What makes the perfect bagel?
Going down the bagel hole with a local baker
One of the many mixed-up parts of celebrating Christmas as a Jew was the elaborate bagel fixings bar my dad and stepmother would set up each year for the six of us. They would use the dining room table and the nice dishes that only came out for special occasions. There would be enough fresh-from-the-bakery bagels for each of us to eat two and all the traditional toppings: cream cheese, tomatoes, capers, purple onions and several types of smoked fish and lox. We would line up at the toaster as Dad would cut our bagel of choice – mine was always garlic – then we’d open our stockings to see what Santa brought.
As a kid, there were many bagel options around Washington, D.C., where I grew up. I never really cared if it was Lender’s brand or fresh from a bakery, but I would eat one most days for breakfast before school. However, the Christmas bagel toppings extravaganza was allocated to that special day, so I never had anything on my bagel other than butter and sometimes melted cheddar for the rest of the year. There was a short time when my mom bought Sizzlean (“Don’t sizzle fat, sizzle lean!”) for some reason – she was a vegetarian who still had a taste for bacon, so she didn’t want temptation in her own kitchen. I would put a couple slices on top of a bagel in appreciation of her efforts to support my carnivorous habits, assuming it was actually meat.
But food fads like fake bacon are just that for me, a fad. The one food that has been a staple for Jews for several hundred years is good enough for me. Note how Matzoh never made it mainstream in the same manner, but who’s complaining? But clearly, just as tacos are not just for Mexicans anymore – i.e. the local Indian taco place opening soon on Main Ave. – bagels are not just for Jews, either.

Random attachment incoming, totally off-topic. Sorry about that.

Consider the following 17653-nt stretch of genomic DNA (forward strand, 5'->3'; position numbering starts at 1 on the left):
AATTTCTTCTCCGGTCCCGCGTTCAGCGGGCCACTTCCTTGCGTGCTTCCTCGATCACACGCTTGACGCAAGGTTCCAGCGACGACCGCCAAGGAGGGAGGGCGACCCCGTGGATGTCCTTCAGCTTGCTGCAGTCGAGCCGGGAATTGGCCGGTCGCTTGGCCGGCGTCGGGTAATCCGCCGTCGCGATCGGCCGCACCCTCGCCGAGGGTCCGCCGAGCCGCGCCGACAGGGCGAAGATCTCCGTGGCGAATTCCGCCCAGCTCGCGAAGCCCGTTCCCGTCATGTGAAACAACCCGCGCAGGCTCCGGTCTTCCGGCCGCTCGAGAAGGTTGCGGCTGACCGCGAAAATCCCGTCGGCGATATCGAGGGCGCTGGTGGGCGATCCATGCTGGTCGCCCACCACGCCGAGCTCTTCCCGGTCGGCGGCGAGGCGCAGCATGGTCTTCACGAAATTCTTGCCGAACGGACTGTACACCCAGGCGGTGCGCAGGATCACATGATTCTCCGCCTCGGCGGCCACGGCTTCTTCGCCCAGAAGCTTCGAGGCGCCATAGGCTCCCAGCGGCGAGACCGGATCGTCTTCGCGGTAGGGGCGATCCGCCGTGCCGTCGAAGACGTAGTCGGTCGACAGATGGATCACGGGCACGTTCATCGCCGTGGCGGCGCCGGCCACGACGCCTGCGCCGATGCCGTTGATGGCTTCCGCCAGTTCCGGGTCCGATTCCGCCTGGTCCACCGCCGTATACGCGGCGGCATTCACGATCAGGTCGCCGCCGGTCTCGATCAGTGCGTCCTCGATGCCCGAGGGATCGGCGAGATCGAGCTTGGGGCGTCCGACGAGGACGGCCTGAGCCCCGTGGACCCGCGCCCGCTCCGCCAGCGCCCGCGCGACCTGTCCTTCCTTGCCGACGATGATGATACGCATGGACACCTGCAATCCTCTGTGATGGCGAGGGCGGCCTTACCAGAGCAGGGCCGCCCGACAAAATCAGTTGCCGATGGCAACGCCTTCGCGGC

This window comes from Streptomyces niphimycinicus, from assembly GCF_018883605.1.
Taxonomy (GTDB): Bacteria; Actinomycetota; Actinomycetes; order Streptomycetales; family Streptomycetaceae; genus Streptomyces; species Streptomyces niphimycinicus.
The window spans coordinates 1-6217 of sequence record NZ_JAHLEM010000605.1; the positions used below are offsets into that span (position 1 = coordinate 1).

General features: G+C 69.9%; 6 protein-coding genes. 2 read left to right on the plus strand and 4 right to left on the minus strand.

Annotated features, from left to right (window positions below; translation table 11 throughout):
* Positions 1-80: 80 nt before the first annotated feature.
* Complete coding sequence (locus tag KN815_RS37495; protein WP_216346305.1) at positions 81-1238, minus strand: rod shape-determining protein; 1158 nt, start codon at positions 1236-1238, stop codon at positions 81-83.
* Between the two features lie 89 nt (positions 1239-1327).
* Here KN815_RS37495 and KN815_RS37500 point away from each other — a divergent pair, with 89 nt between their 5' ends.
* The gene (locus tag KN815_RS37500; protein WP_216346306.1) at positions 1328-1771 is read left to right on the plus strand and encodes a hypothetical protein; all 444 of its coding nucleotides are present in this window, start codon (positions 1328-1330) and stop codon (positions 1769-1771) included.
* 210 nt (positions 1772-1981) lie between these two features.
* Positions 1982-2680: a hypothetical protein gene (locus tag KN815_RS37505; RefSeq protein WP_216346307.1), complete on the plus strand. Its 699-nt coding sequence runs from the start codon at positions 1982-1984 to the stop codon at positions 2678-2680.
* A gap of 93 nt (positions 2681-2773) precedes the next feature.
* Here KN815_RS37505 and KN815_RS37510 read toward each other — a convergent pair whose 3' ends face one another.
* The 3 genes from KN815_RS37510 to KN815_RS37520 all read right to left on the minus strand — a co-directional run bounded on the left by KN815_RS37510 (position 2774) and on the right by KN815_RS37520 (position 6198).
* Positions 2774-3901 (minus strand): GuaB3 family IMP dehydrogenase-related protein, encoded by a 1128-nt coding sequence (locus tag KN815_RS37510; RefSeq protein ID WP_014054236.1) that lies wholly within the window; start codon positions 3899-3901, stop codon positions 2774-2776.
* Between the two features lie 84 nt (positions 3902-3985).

When I lived in Austin, I remember reading an article about two new bagel places in town that both claimed to be “New York style.” The discourse over this label is limitless and perhaps unresolvable. Some claim it is impossible to re-create a proper New York bagel anywhere without New York water, but others point out that it has more to do with the preparation and the gluten-heavy ingredients. Now that I have the palate to know a Thomas’ bagel is just round bread with a hole, I decided to ask a local bagel expert, Andrew Allison-Godfrey, owner of Durango’s own Mable’s Bagels, what makes a classic bagel.
Allison-Godfrey grew up on the East Coast eating New York bagels and is a traditionalist when it comes to bagels. He fully agrees with Ed Levine, who said in a 2009 New York Times article that “A bagel is a round bread made of simple, elegant ingredients: high-gluten flour, salt, water, yeast and malt. Its dough is boiled, then baked, and the result should be a rich caramel color; it should not be pale and blond. A bagel should weigh four ounces or less and should make a slight cracking sound when you bite into it instead of a whoosh. A bagel should be eaten warm and, ideally, should be no more than four or five hours old when consumed.” In fact, he prefers to eat his daily bagel whole and fresh – and only occasionally with hummus and red onion.
Allison-Godfrey said the key is the high-gluten flour and mixing technique that takes much tweaking to get right, and “one needs to fiddle with the amounts of flour and water, as well as the sugar in the slurry when you are baking at different elevations” or using different ovens. Most importantly with flavor and consistency, shelf life is everything. If a bagel isn’t eaten or frozen the day it is made, he said, its quality will immediately deteriorate (without preservatives).
With all of the local Durango options for bagels, Allison-Godfrey mentioned how this foodie town can support all of the good bakers around.
Allison-Godfrey prefers to deliver his bagels in person, rather than opening a shop, so he can meet his customers and see their faces light up when he arrives with a fresh, hot dozen. He bakes me a dozen garlic bagels on demand every two weeks, and that first day is the best. Anyone who happens to be nearby is blessed with one of these amazing bagels – I have to share the wealth. Like the baker himself, I eat them without splitting them or using any toppings on the first day. It is only as they age or get reheated that I dare add toppings. And in case you were wondering, I still eat lox on Christmas.